Delivery miles only, 5 year warranty.
On the road price: £13,600 - £16,450
For : Strong all-round package, excellent value for money
Against : Styling not as cohesive as Cee’d, not as composed through corners
The i30 shares its platform with the Kia Cee’d, but has slightly revised suspension settings. It feels composed and reassuring, and while it’s far from inspiring to drive, it is comfortable and refined enough. Long journeys won’t be a chore. The same range of 1.6-litre and 2.0-litre petrol and diesel engines are used, too – but Hyundai has made a few changes which improve refinement. There’s also a 1.4-litre petrol entry-level car, and we found little difference in performance between this and the 1.6; however, if you can afford it, go for the excellent 1.6-litre diesel. It has impressive punch, particularly when pulling out of junctions.
The i30 is a vital car for Hyundai. It has to consign the maker’s ‘bargain’ image to history, pushing quality and driveability forward. Sister company Kia has already enjoyed such success with the Cee’d, and significantly, both cars are essentially the same, even down to doors and dashboard. The Hyundai has a bluffer nose though, and elongated rear lights that have a touch of Mercedes A-Class about them. The flat, recessed tailgate also looks a bit BMW 1-Series. The five-door hatch will, in time, be joined by an estate and three-door version, and for now is offered in Comfort, Style and Premium variants. All are generously equipped, and keen pricing also works in the Hyundai’s favour; it’s pitched below mainstream rivals such as the Ford Focus, Vauxhall Astra and Toyota Auris.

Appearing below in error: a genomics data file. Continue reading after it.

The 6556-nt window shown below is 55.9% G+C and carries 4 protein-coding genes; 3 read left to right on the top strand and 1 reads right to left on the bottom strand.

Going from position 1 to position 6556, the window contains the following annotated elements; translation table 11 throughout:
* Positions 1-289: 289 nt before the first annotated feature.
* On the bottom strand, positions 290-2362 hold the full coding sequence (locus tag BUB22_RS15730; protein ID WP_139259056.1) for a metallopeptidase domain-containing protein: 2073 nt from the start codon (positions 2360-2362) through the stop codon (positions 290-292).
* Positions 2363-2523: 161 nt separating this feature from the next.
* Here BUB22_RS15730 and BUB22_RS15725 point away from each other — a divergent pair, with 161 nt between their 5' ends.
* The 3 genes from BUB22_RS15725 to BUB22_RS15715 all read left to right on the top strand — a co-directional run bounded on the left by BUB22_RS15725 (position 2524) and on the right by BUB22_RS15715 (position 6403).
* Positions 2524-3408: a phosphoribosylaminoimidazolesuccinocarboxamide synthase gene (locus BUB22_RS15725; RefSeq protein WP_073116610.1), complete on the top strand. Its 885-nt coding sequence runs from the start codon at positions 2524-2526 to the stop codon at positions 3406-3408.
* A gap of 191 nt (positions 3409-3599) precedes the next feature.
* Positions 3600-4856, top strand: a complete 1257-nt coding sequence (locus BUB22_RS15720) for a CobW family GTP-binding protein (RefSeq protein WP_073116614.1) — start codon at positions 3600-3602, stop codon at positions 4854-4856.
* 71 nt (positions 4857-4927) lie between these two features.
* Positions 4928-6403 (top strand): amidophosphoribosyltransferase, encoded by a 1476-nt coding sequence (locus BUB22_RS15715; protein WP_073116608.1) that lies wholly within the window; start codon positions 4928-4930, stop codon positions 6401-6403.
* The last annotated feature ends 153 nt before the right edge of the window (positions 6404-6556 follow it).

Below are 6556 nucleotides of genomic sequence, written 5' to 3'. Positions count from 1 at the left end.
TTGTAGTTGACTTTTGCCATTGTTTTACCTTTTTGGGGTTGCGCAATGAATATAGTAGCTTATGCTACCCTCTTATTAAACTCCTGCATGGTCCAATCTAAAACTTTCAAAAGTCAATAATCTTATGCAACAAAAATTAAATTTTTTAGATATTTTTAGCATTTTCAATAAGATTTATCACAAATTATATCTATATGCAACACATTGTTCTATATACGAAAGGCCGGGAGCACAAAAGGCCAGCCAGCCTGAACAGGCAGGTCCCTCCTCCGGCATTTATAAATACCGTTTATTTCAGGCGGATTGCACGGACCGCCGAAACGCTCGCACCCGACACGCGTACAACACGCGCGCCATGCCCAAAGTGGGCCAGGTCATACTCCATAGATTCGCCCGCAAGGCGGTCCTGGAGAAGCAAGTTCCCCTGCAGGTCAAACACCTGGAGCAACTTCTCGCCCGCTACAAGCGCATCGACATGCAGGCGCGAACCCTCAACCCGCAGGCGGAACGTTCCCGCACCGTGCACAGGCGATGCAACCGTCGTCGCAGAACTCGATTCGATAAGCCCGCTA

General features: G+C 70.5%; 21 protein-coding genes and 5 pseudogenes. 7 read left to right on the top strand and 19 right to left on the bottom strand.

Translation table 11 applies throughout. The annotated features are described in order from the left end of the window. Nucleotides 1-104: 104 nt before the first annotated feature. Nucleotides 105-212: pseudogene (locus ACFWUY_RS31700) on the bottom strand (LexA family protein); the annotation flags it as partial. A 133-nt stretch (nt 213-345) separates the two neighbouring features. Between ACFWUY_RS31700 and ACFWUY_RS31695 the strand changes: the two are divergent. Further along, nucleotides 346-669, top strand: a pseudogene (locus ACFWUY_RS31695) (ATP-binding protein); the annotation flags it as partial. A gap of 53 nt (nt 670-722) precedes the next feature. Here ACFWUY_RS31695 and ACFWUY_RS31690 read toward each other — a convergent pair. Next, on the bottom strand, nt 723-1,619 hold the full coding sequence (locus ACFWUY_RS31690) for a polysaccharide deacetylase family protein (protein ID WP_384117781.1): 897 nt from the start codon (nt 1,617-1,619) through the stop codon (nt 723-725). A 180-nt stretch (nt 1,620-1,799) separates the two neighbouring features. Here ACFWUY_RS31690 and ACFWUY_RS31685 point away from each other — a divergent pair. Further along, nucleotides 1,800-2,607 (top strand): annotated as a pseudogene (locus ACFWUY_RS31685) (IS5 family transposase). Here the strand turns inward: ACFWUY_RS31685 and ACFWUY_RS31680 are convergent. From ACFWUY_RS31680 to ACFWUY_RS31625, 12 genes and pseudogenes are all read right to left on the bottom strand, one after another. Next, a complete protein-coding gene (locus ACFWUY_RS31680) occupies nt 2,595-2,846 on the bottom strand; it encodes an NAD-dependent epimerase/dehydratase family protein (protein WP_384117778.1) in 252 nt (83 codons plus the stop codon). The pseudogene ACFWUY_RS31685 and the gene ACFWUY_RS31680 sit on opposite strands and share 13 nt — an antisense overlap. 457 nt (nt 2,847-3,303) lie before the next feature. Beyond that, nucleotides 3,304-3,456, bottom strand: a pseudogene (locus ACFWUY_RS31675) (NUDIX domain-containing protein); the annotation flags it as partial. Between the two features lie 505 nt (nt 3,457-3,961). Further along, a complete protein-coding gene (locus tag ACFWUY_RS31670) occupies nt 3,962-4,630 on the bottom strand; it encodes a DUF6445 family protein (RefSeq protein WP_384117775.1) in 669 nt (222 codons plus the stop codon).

The well-constructed interior offers a comfortable seating position and plenty of rear space. The i30 actually has more rear legroom than the already-spacious Cee’d. The boot is practical, and as the rear seatbases flip, you can create a virtually flat load area. The trouble is, lower-end models don’t look as robust as they actually are, due to a large expanse of dull plastic. More upmarket variants get a leather steering wheel and metal-effect centre console. All models are very well equipped though, with even entry-level versions offering ESP, alloys, electric windows, air con and a USB auxiliary port. What’s more, the i30 offers a five-year warranty, though this is still two years less than the Cee’d. Retained values are better than the Kia though, with the Hyundai holding on to just under 39 per cent after three years.